When Marty Schottenheimer went on scouting missions to Miami University the past few years, he had a chance to visit numerous fine football players, including current Browns’ linebacker Scott Nicolas. But, at the same time, the Browns’ head coach also had the op- portunity to meet and get to know Tom Olivadotti, the Browns’ new linebacker coach.

Olivadotti is credited with developing current NFL linebackers such as Nicolas and the Dolphins’ Jay Brophy. ‘‘Olivadotti is a well known and respected member of the so-called coaching fraternity, but | became more impressed with him when | went to Miami the last couple of years to study players we might draft. He got the most out of players like Nicolas and Brophy.”

Olivadotti spent four years at Miami (1980-83), helping the Hurricanes to the national title in 1983, when he was defensive coordinator. Prior to that, the 39-year-old native of Long Branch, New Jersey spent two years at Boston College where he coached the defensive ends and linebackers and organized



the overall defense.

His other coaching positions included Princeton University (1975-77), where he taught both offensive and defensive lines and linebackers; head coach at Salesianum School (prep school in Wilmington, Delaware, 1972-76); and three high schools in New Jersey, Red Bank Catholic High (1971-72); Long Branch (1968-71); and Pope Pius High (1967-68).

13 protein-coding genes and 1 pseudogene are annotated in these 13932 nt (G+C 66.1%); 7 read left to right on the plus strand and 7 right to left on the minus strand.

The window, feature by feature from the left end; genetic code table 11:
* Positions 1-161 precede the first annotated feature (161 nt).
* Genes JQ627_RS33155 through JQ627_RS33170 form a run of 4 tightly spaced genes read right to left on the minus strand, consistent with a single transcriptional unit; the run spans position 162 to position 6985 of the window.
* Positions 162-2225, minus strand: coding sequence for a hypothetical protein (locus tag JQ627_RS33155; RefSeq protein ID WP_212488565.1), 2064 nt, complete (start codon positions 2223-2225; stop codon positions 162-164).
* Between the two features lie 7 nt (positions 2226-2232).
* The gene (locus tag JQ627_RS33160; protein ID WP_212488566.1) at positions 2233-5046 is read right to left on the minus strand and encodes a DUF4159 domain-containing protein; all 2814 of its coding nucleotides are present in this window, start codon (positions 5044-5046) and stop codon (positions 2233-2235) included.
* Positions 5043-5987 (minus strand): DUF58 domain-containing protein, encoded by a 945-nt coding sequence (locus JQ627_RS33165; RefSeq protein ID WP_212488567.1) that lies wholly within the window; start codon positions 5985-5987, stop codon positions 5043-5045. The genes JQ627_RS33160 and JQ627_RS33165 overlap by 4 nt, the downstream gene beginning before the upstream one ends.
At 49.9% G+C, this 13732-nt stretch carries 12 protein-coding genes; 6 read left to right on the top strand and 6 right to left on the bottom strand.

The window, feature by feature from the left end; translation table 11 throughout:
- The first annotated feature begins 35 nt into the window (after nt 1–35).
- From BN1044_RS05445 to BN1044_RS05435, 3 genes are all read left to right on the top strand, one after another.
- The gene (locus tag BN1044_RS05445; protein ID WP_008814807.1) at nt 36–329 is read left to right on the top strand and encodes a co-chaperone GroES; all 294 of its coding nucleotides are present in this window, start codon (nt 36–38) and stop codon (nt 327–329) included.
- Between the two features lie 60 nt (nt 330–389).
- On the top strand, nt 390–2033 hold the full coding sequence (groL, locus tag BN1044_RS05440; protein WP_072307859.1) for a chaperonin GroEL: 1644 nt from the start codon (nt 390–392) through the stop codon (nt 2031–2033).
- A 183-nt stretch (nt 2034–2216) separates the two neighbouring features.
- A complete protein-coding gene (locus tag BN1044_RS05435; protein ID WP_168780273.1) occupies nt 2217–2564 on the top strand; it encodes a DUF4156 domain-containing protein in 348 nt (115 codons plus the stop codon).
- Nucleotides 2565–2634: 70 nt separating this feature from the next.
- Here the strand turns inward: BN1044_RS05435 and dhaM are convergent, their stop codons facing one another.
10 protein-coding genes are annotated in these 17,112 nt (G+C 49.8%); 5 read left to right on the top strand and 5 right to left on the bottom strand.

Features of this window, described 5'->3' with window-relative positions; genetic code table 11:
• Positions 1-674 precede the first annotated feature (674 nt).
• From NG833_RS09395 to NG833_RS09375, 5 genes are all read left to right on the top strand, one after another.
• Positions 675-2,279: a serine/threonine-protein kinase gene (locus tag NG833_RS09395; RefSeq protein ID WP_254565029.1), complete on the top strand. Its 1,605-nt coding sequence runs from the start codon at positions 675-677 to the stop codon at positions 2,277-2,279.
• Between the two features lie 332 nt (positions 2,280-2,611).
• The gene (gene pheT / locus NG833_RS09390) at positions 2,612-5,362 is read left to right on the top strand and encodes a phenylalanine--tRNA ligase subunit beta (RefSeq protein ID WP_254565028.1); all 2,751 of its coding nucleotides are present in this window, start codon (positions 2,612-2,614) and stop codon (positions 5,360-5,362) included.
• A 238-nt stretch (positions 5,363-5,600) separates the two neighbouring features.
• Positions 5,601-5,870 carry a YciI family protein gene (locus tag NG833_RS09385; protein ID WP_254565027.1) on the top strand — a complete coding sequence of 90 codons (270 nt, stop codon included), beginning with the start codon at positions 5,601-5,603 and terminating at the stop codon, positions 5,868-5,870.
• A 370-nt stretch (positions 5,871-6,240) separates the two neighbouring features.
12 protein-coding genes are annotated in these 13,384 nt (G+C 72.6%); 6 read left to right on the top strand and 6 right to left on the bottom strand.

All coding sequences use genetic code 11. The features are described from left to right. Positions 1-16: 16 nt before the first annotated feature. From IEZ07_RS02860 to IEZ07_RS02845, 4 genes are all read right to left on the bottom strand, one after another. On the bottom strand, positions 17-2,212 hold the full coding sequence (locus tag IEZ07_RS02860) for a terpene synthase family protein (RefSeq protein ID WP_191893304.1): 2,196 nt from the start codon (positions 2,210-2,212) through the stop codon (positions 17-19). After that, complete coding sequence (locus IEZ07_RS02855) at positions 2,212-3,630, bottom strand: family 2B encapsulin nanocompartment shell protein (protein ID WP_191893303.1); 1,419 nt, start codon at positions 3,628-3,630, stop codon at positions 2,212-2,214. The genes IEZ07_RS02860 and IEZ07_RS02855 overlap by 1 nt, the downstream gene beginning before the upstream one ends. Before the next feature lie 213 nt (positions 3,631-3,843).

Olivadotti was a four-year starter at Upsala College as a defensive end and receiver. He also played baseball and ran track. He played five years of semi- pro ball while coaching in high schools. He has a B.A. in business. Olivadotti, a class ‘A’ racquetball player, and his wife, Karen, have two children: Kari, 14, and Kirk, 11. They live in Strongsville.


Dave Adolph 79-84.

Raymond Berry 76-77; Tom Bettis 85; Paul Bixler 54-62; John Brickels 46-48; Howard Brinker 52-73; Buck Buchanan 78.

Blanton Collier 46-53, 62, 75-76; William (Red) Conkright 46; Walt Corey 75-77; Bill Cowher 85; Steve Crosby 85; John David Crow 72-73.

Joe Daniels 83-84.

Bill Edwards 47-48; Dick Evans 60-63; Weeb Ewbank 49-53.

Len Fontes 80-82.

Dick Gallagher 47-49, 55-59; Jim Garrett 78-84; Doug Gerhart 75; Forrest Gregg 74.

Paul Hackett 81-82.

Fritz Heisler 46-70; Rod Humenuik 75-82.

William (Dub) Jones 63-67.

Howard Keys 70-71; Billy Kinard 76-77; Rich Kotite 78-82; Greg Landry 85; Dale Lindsey 74.

Dick MacPherson 78-80; Richard Mann 85; Richie McCabe 71-75; Dick Modzelewski 68-77; Howard Mudd 83-85.

Bob Nussbaumer 66-71,

Tom Olivadotti 85.

Joe Pendry 85; John Petercuskie 78-84; Fran Polsfoot 72-74; Tom Pratt 81-85; Ray Prochaska 71-72.

Dave Redding 82-85.

Joe Scannella 82-84; Marty Schottenheimer 80-84; George Sefcik 75-77; Jim Shofner 78-80; Nick Skorich 64-70; Jerry Smith 73.

Al Tabor 72-77; Timmy Temerario 50-51.

Ed Ulinski 54-70.

Bob Voigts 46.

Darvin Wallis 83-85.

Larrye Weaver 83; Chuck Weber 78-79; Jerry Williams 71; Dick Wood 74.


The Cleveland Browns’ Highlight Film, titled ‘‘Feel The Intensity’, is available for viewing at no charge. The 24-minute movie is produced by Emmy Award winning